On Sunday, during a pre-recorded interview with CBS News' "60 Minutes," President-elect Donald Trump said he didn't plan to reverse marriage equality. This comes as a surprise to many LGBTQ Americans, since Trump previously said he'd seriously consider overturning the law that allows same-sex couples to be married across the country. Considering that Trump also ran on a largely anti-LGBTQ platform, many seem doubtful that Trump truly is "fine" with marriage equality.
When CBS host Lesley Stahl asked if Trump supported marriage equality, Trump said his opinion was "irrelevant." "It was already settled," he said. "It's law. It was settled in the Supreme Court. I mean, it's done. It's done. You have these cases that have gone to the Supreme Court. They've been settled. And I'm fine with that."
His words on "60 Minutes" marked a surprising turn for the president-elect. In January, when Fox News host Chris Wallace asked Trump about his opinion on marriage equality, Trump said he would "strongly consider" appointing justices to overrule the Supreme Court's decision on same-sex marriage.
"If I'm elected, I would be very strong on putting certain judges on the bench that I think maybe could change things," he said in January. "I can see changes coming down the line, frankly. But I would have much preferred that they ruled at a state level and allowed the states to make those rulings themselves."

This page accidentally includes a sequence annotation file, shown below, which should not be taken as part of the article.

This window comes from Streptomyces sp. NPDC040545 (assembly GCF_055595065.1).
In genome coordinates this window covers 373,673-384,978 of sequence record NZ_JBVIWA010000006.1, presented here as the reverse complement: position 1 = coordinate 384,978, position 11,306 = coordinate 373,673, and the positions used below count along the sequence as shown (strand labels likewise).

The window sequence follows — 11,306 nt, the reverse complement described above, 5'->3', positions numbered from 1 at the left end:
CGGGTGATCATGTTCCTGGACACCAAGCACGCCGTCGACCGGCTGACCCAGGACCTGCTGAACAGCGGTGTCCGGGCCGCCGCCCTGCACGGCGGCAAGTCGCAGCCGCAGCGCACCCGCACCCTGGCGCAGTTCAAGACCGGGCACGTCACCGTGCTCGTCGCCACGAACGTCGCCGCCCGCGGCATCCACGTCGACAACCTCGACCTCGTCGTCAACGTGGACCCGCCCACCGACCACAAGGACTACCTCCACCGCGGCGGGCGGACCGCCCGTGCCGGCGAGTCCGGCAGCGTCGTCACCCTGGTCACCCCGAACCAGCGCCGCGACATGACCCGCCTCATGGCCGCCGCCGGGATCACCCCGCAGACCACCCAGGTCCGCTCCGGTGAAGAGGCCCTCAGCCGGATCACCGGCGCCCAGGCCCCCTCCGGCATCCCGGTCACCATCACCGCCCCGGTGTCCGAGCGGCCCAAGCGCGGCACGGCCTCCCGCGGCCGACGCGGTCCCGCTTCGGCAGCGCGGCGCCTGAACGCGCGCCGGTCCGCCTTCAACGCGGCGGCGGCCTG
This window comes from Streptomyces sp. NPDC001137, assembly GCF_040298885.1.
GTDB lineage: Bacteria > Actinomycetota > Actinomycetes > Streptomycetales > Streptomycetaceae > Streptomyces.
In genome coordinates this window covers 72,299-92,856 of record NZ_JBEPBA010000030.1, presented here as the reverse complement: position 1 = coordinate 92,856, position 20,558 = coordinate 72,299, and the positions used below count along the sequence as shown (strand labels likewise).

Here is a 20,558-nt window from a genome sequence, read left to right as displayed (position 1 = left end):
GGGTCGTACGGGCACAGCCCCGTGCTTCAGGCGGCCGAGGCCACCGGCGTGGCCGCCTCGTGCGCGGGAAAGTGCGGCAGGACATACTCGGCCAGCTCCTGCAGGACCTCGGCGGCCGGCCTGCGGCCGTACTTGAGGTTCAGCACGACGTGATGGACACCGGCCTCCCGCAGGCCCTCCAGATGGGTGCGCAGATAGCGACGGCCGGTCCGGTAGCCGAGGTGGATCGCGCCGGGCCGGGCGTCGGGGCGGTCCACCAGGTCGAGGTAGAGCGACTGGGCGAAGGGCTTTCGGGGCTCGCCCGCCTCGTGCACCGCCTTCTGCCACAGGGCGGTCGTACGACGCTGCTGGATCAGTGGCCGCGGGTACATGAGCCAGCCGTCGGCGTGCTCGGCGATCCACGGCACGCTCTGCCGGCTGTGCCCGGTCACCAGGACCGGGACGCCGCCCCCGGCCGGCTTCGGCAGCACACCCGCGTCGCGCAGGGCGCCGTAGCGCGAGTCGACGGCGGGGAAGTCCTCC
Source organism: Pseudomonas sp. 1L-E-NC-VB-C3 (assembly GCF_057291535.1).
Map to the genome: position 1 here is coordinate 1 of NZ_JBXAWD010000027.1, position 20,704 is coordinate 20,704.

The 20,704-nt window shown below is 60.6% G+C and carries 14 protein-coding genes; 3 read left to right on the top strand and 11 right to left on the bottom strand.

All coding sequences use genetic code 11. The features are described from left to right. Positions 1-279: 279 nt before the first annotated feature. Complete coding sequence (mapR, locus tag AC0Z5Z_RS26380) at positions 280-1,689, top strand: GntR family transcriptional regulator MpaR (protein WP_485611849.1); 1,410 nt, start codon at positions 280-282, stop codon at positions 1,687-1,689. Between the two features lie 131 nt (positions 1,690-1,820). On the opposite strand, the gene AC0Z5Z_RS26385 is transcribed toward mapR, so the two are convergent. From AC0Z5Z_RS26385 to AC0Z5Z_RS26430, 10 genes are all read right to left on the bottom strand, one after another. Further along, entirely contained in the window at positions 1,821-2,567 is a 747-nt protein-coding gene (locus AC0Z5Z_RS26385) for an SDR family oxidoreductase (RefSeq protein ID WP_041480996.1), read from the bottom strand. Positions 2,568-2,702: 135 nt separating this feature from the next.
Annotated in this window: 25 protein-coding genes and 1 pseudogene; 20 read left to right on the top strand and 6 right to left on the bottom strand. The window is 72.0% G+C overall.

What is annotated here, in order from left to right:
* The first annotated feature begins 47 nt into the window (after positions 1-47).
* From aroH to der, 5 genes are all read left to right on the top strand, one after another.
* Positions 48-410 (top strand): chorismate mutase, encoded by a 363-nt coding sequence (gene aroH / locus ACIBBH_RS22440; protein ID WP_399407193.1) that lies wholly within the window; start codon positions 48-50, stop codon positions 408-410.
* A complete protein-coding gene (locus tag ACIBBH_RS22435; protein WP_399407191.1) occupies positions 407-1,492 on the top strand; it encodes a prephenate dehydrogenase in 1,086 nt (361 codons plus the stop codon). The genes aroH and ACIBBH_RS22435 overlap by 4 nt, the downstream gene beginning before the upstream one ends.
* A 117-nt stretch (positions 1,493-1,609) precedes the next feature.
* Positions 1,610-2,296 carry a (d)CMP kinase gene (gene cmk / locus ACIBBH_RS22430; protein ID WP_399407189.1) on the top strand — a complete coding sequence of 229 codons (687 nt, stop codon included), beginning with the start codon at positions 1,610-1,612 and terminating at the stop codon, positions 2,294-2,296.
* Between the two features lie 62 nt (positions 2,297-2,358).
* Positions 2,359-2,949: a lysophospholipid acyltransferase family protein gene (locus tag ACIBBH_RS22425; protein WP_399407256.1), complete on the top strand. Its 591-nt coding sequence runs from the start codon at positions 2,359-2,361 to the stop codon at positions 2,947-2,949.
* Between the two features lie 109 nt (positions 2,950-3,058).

That wasn't the only moment throughout Trump's campaign that scared LGBTQ Americans, either. Trump selected Mike Pence as his vice presidential pick, despite Pence's history of advocating for conversion therapy funding, opposing same-sex marriage, and shooting down attempts to protect LGBTQ Americans from discrimination. (In fact, as governor of Indiana, Pence signed the Religious Freedom Restoration Act, a law which many civil liberty groups argued could be used as an excuse by businesses to deny service to certain people based on their sexual orientation.)
Trump also backed North Carolina's HB2 law in July, which bans transgender people from using public bathrooms that align with the gender they identify with. It also bans municipalities from passing their LGBTQ anti-discrimination policies of their own. "The state, they know what’s going on, they see what’s happening and generally speaking I’m with the state on things like this," he told The News & Observer at the time. "I’ve spoken with your governor, I’ve spoken with a lot of people and I’m going with the state."
So while Trump may now say he's "fine" with marriage equality, the steps he's taken so far in his political career don't really support that view — and many don't really seem ready to believe that a Trump administration will mean progress for LGBTQ Americans.